The Blue Screen of Death is one of the most unpleasant events a person can face. It ranks right up there with doing your income taxes, the unexpected visit from your least favorite relative, and hemmorhodial flare ups. However, there are times when you actually want to have a BSOD event happen. Maybe you're doing some extreme failover testing, or maybe you want to show how your software can recover from a disastrous situation.

If that's the case, then you need a consistent way to force a BSOD. The steps below show you how to do it:
  1. Go to Start>Run, and launch the Registry Editor (Regedit.exe).
  2. Go to HKEY_LOCAL_MACHINE\SYSTEM\CurrentControlSet\Services\i8042prt\Parameters.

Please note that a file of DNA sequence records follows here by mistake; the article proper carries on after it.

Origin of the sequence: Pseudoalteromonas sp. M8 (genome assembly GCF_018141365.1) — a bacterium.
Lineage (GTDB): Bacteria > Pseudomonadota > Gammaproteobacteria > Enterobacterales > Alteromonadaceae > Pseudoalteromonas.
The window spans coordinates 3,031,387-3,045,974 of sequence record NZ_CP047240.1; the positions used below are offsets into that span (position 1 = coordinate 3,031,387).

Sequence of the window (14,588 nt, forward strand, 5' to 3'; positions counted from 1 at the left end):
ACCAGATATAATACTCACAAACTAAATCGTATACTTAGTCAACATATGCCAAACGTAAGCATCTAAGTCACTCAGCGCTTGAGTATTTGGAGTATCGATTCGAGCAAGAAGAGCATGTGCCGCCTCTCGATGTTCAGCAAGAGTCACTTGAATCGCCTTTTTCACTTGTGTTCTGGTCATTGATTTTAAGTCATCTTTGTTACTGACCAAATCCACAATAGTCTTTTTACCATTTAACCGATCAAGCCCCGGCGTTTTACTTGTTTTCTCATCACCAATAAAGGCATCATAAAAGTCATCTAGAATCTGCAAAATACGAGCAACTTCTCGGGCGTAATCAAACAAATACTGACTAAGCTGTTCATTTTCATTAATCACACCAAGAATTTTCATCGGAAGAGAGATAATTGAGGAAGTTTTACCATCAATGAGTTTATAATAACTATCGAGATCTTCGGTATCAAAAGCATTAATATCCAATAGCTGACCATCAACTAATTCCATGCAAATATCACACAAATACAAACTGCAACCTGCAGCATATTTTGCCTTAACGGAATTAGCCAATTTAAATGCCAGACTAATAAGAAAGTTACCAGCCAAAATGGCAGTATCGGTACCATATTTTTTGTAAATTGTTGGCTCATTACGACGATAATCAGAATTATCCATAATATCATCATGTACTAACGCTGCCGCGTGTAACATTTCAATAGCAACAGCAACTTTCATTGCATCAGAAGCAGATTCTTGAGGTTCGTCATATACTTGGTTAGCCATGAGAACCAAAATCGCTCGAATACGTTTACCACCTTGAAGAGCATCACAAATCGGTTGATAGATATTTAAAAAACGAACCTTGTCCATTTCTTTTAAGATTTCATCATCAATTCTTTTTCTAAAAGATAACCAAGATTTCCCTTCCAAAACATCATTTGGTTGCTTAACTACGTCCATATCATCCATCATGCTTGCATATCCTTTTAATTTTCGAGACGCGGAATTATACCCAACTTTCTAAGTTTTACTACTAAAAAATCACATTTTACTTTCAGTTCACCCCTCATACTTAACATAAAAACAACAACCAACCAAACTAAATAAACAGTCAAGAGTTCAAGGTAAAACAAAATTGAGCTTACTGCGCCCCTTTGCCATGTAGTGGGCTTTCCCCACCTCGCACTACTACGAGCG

3. Go to Edit, select New | DWORD Value and name the new value CrashOnCtrlScroll.
  4. Double-click the CrashOnCtrlScroll DWORD Value, type 1 in the Value Data textbox, and click OK.
  5. Close the Registry Editor and restart your system.

When you want to force a BSOD, press and hold the [Ctrl] key on the right side of your keyboard, and then press the [ScrollLock] key twice. The BSOD will appear.

Note: If your system reboots instead of displaying the BSOD, you'll have to disable the Automatically Restart setting in the System Properties dialog box. To do so, follow these steps:

  1. Press [Windows]-Break.
  2. Select the Advanced tab.
  3. Click the Settings button in the Startup And Recovery panel.
  4. Clear the Automatically Restart check box in the System Failure panel.
  5. Click OK twice.